Red Cross fights 'new barbarism'
Sunday 03 December 1995
The end of the Cold War has posed huge challenges for those involved in humanitarian aid; ethnic conflicts have revealed the impotence of the United Nations in curbing atrocities; economic depression has put strains on donors and the uncontrolled spread of light weapons has intensified civil wars.
Challenges from new humanitarian organisations and from the UN threaten as never before the identity and stability of the 132-year-old movement. The Red Cross emblem itself is ceasing to be universally respected.
In the past few years, the Red Cross has had to address accusations of secrecy, arrogance and isolationism. Its various bodies have attempted to be more open during the tenure of Cornelio Sommaruga, an assertive former Swiss economics minister, as president of the International Committee of the Red Cross.
The conference agenda is clear, coherent and urgent. Many discussions will concentrate on issues affecting civilians: rape, famine and the deliberate destruction of sources of water. The "humanitarian deficit" - the growing gap between needs and the means to satisfy them - will be debated, as will the diminishing respect for humanitarian law. Some governments will be asked to put their names to proposals critical of their own behaviour.
The Red Cross was born on the battlefield of Solferino in June 1859 when a young Swiss banker, Henri Dunant, wandered among the wounded and marvelled at the callousness of governments in doing so little for casualties. In August 1864, a first Geneva Convention laying down the rules for the care and protection of victims of war was signed by the big powers. These have been extended and strengthened from time to time.
Today the Red Cross is still a private, independent Swiss institute, relying on funding from governments, with its headquarters in Geneva, presided over by Swiss nationals. Neutrality and confidentiality are at the heart of its reputation. It has forged a unique role with prisoners- of-war, political prisoners and the monitoring of international humanitarian law.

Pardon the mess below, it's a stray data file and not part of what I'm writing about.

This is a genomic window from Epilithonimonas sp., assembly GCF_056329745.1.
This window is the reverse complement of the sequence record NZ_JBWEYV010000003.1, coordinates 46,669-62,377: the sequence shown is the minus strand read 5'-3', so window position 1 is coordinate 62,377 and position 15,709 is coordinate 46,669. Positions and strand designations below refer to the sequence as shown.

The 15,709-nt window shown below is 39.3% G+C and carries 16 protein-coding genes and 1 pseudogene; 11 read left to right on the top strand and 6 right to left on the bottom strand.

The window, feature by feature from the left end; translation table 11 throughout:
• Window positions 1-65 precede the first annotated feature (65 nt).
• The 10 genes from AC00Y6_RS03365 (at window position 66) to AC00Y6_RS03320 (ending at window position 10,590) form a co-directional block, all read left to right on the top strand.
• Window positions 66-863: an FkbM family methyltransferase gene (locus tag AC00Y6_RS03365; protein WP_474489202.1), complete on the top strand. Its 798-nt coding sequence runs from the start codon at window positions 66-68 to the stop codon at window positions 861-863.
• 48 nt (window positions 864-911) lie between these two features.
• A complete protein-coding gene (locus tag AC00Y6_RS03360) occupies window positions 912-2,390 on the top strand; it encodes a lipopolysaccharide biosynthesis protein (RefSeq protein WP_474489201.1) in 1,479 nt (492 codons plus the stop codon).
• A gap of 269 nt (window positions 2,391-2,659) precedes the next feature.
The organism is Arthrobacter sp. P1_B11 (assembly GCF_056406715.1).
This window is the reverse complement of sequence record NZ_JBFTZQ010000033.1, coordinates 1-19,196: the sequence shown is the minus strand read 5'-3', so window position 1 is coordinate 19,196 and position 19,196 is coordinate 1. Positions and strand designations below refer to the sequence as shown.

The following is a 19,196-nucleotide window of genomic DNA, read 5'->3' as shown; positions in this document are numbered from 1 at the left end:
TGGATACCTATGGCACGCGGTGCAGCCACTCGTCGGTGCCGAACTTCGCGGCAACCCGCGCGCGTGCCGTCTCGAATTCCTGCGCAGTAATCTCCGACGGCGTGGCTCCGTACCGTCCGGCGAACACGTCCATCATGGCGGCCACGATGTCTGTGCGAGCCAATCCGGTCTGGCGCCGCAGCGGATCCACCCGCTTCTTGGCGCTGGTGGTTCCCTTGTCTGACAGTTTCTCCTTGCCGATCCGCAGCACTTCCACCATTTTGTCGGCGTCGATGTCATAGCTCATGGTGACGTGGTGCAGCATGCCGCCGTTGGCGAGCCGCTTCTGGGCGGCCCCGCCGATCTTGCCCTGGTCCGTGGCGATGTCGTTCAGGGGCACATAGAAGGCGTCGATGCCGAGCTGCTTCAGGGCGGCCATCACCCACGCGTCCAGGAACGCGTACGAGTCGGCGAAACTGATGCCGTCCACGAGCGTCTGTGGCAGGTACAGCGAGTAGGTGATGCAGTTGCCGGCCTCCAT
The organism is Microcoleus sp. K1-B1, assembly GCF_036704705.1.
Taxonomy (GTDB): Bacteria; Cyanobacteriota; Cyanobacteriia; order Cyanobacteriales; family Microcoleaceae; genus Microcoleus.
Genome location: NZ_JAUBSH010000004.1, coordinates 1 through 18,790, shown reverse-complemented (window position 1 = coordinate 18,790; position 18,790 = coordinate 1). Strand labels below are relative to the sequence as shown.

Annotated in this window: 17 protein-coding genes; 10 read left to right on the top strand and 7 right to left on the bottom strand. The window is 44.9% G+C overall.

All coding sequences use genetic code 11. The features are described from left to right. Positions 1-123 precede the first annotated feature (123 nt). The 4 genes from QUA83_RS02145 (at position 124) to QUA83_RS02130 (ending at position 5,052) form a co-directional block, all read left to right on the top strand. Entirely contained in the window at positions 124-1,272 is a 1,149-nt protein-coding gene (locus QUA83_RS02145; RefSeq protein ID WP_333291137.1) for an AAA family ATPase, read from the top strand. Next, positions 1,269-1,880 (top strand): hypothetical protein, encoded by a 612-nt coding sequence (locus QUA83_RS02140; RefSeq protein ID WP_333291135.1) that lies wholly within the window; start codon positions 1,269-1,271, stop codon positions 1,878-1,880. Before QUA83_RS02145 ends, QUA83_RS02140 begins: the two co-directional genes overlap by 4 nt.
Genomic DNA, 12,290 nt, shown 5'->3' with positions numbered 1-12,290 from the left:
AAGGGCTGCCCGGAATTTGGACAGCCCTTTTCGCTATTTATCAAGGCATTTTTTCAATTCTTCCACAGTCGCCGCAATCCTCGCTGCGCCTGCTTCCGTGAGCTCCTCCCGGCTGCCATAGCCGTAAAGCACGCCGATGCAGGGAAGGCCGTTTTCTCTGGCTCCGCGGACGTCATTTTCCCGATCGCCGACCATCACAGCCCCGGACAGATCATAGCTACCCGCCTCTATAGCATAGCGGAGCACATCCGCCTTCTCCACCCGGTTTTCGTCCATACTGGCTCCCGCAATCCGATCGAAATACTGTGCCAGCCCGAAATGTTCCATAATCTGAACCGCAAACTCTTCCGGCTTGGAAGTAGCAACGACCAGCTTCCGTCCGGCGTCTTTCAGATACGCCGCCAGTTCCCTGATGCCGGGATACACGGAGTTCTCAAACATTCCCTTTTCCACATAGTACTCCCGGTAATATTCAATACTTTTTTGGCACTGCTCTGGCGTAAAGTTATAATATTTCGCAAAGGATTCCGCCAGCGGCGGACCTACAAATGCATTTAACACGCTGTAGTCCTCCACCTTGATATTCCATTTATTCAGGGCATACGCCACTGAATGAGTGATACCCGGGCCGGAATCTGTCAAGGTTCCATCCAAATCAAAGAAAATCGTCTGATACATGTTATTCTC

Political difficulties, as ever, will arise. Will Islamic governments agree to sit down with the representatives of the Federal Republic of Yugoslavia? Will the Palestinians find an acceptable place beside the US deputation?
Whatever the outcome of individual resolutions and disputes, anything other than an endorsement of the Red Cross movement is unthinkable. Without it the future for military and civilian casualties of conflicts looks grim.
- 1 Which country would be hardest to invade?
- 2 The man who filmed the Freddie Gray video has been arrested at gunpoint
- 3 Royal baby girl born: Duchess of Cambridge's second child will be a princess thanks to Queen
- 5 Teen suffers embarrassing wardrobe malfunction in front of deputy PM
Which country would be hardest to invade?
The Rothschild Libel: Why has it taken 200 years for an anti-Semitic slur that emerged from the Battle of Waterloo to be dismissed?
The man who filmed the Freddie Gray video has been arrested at gunpoint
UK weather: Severe weather warning for snow and torrential rain over bank holiday weekend
Royal baby girl born: Duchess of Cambridge's second child will be a princess thanks to Queen
Over 50,000 families shipped out of London boroughs in the past three years due to welfare cuts and soaring rents
EU asylum policy is 'a direct threat to our civilisation', says Nigel Farage
Indonesia executions live: 'Hysterical' families heard prisoners being shot dead by firing squad
General Election 2015: SNP and its activists 'openly racist' towards the English, Farage says
EU exit would hit UK economy much harder than neighbouring countries, study finds
General Election 2015: UK will be 'run for the wealthy and powerful' if Tories retain power, Labour warns
£28000 - £45000 per annum: Recruitment Genius: A Senior Digital Marketing Cons...
£16640 - £18500 per annum: Recruitment Genius: An Assistant Stores Keeper is r...
£16000 - £18500 per annum: Recruitment Genius: This is an excellent opportunit...
£17000 - £30000 per annum: Recruitment Genius: Developer required to join a bu...